10 Secrets of Your Local Food Sample Demonstrator

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If you’re like me, you try to time your trips to the grocery store, or places like Sam’s Club or Costco, for when you know there will likely be delicious — and free — food samples available. Not only can you discover new products that way, but samples make shopping with little ones in tow a whole lot more pleasant.

Win-win, right?

But have you ever wondered what goes on behind the scenes of the foot sampling enterprise? Maybe not, once you read what these demonstrators have to say about it might make you stop and think the next time you casually grab a sample.

#10. They’re wise to “sample ninjas”

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Most of us feel guilty going back for seconds or thirds of free food, but there are those who try to cleverly circumvent the cap on the number of free samples a single customer is supposed to get. If you think you’re being sneaky, remember…those security cameras are there for a reason.

#9. They probably don’t know where stuff is

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The sample staffers are often not employed by the store itself, but by the companies who manufacture the actual food product, or by organizations like Club Demonstration Services (CDS) — separate entities that hire sample reps to lure buyers to check out products endorsed by a place like Costco. That means they can’t tell you which aisle you can find the ketchup in.

#8. They might secretly appreciate the sample ninja

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Someone who can’t get enough of a sample might be more likely to actually buy the entire box. So why not just let ’em think they’re sneaky, right? Also, when they run out of product, it makes them look like they’re doing a great job.

#7. They’re actually very busy

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Prepping the samples can take a lot of time, and freshly made or cooked things, like potato salad or steak, are more likely to intrigue shoppers than something like chips or popcorn. You can tell by the way people hang around waiting, even if it takes a while to restock!

#6. Unattended children policies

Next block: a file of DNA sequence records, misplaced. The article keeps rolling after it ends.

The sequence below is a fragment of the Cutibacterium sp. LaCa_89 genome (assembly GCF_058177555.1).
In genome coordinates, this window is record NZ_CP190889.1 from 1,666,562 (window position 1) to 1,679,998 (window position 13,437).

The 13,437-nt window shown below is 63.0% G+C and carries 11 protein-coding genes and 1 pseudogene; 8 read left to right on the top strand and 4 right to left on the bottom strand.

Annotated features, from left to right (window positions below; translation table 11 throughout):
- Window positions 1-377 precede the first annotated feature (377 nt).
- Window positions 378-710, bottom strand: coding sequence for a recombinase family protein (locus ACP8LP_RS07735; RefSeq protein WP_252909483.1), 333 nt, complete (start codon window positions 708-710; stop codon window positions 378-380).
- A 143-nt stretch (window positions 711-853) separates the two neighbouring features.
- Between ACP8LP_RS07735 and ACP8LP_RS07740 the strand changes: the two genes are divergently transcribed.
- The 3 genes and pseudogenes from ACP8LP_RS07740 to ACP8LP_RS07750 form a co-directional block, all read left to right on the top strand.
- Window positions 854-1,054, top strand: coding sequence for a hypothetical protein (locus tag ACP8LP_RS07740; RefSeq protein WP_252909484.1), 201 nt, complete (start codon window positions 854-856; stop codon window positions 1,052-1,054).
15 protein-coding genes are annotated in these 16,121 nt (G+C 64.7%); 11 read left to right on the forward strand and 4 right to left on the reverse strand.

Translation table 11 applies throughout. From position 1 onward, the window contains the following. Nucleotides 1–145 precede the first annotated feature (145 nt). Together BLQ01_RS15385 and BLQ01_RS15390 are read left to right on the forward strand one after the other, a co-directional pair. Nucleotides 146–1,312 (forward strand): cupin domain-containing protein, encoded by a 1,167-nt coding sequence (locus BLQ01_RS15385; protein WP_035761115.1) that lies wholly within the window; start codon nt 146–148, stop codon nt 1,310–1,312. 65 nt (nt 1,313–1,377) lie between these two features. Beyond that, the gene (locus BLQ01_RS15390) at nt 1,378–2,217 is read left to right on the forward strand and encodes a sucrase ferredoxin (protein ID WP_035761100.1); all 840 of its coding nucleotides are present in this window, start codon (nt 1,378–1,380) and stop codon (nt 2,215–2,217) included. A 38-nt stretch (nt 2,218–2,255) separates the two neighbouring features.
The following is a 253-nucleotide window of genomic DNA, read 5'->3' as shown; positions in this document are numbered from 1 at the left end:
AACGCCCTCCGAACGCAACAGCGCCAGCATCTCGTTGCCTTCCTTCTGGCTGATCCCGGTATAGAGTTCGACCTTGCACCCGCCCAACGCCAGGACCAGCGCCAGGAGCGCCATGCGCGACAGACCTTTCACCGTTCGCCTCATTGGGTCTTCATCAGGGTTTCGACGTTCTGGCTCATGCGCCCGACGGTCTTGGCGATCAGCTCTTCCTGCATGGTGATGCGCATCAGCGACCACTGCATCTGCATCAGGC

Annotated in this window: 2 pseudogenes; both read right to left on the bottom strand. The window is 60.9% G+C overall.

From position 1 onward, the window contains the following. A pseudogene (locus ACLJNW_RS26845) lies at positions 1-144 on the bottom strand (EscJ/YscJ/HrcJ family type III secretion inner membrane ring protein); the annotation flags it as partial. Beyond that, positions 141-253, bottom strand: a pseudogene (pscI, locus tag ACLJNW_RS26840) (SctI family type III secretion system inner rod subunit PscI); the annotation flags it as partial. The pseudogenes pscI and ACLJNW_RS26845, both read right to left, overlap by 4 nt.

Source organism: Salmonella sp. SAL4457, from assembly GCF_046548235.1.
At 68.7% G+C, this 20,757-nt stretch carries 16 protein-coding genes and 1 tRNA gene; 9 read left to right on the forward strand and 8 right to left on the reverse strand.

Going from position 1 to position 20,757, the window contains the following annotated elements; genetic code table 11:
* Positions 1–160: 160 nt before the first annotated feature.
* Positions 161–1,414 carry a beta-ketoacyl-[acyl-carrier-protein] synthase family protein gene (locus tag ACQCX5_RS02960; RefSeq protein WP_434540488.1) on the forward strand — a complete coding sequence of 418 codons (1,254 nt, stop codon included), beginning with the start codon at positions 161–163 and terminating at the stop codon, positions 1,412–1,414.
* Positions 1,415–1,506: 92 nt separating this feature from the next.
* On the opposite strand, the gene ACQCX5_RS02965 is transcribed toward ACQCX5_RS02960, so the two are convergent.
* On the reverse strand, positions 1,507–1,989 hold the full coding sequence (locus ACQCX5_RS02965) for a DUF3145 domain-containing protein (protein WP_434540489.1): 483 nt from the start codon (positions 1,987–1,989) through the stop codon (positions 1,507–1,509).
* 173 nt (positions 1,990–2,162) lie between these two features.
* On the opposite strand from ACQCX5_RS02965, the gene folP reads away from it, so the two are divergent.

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There is an unofficial, unwritten rule to not give samples to children without an adult unless they’re tall enough to see what’s on the cart. This is likely because parents like to supervise what their younger kids eat, especially if there are potential allergy issues.

#5. They have to stay within a 12-foot radius of their cart

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There are several reasons a demonstrator cannot stray from their cart, which is typically set up near where the product is stocked in the store. The first is for safety reasons, especially if your station has something hot, like a grill, or a choking hazard, like a hotdog, that could intrigue children. The second is because if someone were to pick up a sample, taste it, then put it back, it would violate food handling procedures.

#4. Regulars work in their favor

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Most demonstrators prefer to have regular stores where they hock their wares. People get to know them and then it’s harder to ignore their smile and pitch. Psychology for the win!

#3. An acronym helps them find success

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Food sample demonstrators don’t work on commission, but they can earn bonuses for selling a certain amount of their inventory. Many of them use the acronym SITGA — Smile, Invite, Talk, Give and Ask to get them closer to their goals.

#2. Some people don’t maintain civility where free food is involved

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Remember, these are people trying to make a living, so don’t just grab the food and run. It’s common courtesy to at least stay and listen to their pitch once you’ve devoured your free snack.

#1. It can be hard to smile through the same, canned responses all day long

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It turns out that people have the same or similar remarks, especially when it comes to certain foods. One demonstrator says they often hear responses like, “Where are the pancakes?” if they’ve got sausage, or that a cold drink “would be better with vodka.” Wash, rinse, repeat.